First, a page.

R: I don't know why it's perfect, to be honest with you. I wasn't really thinking when I gave that answer. But I suppose if you're talking to random people on the internet, then some distance would be good. So social media does that.

M: We can also say social media is designed for sharing memes, for sharing pictures, for random conversations, or just shooting the breeze. A casual conversation with a friend. A casual? Like is informal, is like nothing serious. So if it's a casual conversation, like casual clothes, trainers and jeans.

R: It's such a strange question, though. What would you do if you disagreed with others? I mean, surely most people would just move on from the subject and just be like, well, we don't agree about that. But okay. And then it's moving on from there.
M: No, I think like some people would just continue the conversation, and they would...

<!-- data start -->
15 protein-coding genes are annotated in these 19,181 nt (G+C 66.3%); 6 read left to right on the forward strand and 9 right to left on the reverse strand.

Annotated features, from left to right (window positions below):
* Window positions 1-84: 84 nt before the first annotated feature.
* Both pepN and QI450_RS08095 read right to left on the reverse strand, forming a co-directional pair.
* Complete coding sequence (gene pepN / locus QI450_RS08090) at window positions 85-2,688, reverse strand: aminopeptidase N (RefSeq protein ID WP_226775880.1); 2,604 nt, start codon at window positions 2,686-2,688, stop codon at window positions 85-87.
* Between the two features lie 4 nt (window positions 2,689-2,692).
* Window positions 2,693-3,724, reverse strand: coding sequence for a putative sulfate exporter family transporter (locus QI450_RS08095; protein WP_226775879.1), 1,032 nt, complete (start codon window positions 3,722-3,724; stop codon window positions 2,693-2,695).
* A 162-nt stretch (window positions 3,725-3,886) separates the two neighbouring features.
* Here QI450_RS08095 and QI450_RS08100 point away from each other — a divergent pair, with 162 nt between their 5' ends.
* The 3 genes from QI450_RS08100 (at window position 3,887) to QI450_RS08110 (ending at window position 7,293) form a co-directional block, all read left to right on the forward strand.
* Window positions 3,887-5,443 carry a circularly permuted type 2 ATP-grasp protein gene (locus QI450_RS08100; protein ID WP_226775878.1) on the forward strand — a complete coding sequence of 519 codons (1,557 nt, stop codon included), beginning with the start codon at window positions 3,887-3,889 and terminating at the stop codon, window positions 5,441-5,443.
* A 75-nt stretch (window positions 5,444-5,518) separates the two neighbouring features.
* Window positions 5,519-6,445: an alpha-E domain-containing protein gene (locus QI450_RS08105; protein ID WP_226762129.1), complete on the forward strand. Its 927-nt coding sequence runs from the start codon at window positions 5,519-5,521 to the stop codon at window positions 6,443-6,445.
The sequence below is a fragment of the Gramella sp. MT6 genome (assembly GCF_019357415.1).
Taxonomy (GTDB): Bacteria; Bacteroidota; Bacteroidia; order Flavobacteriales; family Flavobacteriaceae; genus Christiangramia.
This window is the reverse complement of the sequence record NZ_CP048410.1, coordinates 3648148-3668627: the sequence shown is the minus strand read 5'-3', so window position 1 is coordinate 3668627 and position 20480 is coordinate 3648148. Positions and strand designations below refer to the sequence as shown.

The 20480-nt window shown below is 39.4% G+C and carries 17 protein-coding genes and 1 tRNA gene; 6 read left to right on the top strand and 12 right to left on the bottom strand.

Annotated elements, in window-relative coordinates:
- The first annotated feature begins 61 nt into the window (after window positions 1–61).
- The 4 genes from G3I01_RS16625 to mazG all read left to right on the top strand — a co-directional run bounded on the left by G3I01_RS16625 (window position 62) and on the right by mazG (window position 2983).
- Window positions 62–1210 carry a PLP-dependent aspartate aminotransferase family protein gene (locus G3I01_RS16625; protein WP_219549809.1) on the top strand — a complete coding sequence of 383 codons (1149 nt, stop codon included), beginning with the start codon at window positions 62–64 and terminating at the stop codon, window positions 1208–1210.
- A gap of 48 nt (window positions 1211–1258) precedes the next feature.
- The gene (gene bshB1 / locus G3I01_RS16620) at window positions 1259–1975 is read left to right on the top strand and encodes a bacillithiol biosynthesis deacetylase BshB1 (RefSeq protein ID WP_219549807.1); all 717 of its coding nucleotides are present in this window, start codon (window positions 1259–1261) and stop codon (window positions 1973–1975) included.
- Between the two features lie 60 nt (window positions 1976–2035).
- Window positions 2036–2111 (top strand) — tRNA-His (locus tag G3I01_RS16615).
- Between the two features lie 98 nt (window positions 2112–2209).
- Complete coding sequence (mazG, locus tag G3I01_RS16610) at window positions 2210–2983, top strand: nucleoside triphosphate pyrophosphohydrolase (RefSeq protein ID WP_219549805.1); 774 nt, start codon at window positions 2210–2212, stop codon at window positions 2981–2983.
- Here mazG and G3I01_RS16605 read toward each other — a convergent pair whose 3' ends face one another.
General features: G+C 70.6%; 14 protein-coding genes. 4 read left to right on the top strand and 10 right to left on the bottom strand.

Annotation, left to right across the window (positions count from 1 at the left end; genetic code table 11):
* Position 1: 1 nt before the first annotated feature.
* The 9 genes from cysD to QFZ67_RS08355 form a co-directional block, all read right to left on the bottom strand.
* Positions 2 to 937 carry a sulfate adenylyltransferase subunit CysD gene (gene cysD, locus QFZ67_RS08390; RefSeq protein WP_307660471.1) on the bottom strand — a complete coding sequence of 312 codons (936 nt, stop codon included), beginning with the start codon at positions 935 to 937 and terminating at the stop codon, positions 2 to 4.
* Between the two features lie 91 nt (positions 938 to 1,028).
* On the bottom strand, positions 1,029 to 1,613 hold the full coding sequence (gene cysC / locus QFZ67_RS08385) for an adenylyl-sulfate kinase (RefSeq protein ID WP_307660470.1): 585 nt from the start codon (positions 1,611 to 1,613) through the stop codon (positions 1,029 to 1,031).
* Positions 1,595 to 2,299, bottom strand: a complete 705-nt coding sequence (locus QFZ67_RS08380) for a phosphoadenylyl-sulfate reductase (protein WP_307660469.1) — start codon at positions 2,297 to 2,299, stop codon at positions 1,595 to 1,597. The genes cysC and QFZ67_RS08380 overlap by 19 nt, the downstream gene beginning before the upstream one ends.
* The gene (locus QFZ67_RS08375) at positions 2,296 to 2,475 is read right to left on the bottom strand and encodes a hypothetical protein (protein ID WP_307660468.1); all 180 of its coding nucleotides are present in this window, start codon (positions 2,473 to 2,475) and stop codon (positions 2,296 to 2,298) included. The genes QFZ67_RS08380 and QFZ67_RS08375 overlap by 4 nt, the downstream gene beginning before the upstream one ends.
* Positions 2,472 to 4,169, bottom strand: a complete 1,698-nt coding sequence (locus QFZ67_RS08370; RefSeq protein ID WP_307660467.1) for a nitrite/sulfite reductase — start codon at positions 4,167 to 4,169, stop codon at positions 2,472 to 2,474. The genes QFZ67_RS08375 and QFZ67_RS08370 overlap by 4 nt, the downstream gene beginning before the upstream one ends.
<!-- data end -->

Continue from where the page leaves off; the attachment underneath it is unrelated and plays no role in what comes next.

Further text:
R: Try to convince people that they are correct.

M: Yeah, try to convince people that I'm correct. Or argue about something, or raise your voice and start shouting.

R: Oh, my God. Do you think people would admit to that, though? That seems like pretty belligerent behaviour.

M: Well, dear listener just to use the vocabulary, you can say, okay, I would love to convince this person that I'm right. Okay? It's hard for me to accept that I might be wrong. And I'm just, you know... What do you say like when you have a conversation and then you kind of feel it? It's kind of it's coming, you know? It's...

R: You can feel the tension in the air. But what do you do when you disagree with people, Maria?